Opposition education spokeswoman Kate Ellis welcomed the release of the report, but said she was focused on the Government's cuts to the education budget.
"I think it has been feedback from many people in education circles that we need to look at ensuring there isn't overcrowding, particularly at a primary school level," she said.
"This is something that has been feedback, that's been coming for a long time, and I think it's sensible that we look at ways that we can constantly improve the implementation of the national curriculum."
A preliminary report, released in June, suggested there would be no recommended changes to the curriculum.
According to the report released today, the Federal Government would work with state and territory governments to consider the review's recommendations before any action was taken.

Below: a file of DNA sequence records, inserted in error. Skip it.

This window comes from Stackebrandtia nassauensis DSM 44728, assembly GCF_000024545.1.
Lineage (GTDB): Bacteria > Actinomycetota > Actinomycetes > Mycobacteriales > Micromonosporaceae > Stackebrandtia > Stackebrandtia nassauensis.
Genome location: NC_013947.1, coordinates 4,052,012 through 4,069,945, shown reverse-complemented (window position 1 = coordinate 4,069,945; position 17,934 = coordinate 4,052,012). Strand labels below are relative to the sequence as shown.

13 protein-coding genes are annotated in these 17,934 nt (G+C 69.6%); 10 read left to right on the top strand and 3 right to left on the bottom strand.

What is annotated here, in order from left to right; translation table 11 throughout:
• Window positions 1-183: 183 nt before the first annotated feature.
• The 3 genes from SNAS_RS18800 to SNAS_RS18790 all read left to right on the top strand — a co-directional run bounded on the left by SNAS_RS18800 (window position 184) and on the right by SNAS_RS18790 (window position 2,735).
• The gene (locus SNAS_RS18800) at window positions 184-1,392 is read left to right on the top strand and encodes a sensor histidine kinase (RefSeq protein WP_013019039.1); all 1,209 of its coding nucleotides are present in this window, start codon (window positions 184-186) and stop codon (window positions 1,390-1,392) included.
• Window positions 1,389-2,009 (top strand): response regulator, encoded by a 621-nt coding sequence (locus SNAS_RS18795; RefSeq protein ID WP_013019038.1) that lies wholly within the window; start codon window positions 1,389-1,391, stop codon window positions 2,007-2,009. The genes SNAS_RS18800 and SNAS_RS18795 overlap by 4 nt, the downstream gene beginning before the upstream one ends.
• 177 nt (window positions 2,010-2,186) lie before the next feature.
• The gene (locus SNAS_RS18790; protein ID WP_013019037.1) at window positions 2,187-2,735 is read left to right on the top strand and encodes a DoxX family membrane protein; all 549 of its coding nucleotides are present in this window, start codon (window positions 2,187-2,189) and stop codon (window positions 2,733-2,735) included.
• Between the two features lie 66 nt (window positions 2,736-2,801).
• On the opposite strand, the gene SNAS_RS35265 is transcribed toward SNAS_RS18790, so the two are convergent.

However, Australian Education Union president Angelo Gavrielatos said there is nothing in the Government's response that has justified the review of the national curriculum.
"It has not told us anything that we don't know and, indeed, it certainly highlights that it was intended to be a political distraction, diverting attention from what matters most and that's Gonski funding reforms which this Government wants to turn its back on," he said.
"This Government has turned its back on our neediest students, our most disadvantaged students, by failing to commit to the funding reforms."
Education Minister Pyne said Australia's educational performance would fall behind unless most of the review's recommendations are adopted. To read more of his predictable response go to the link below: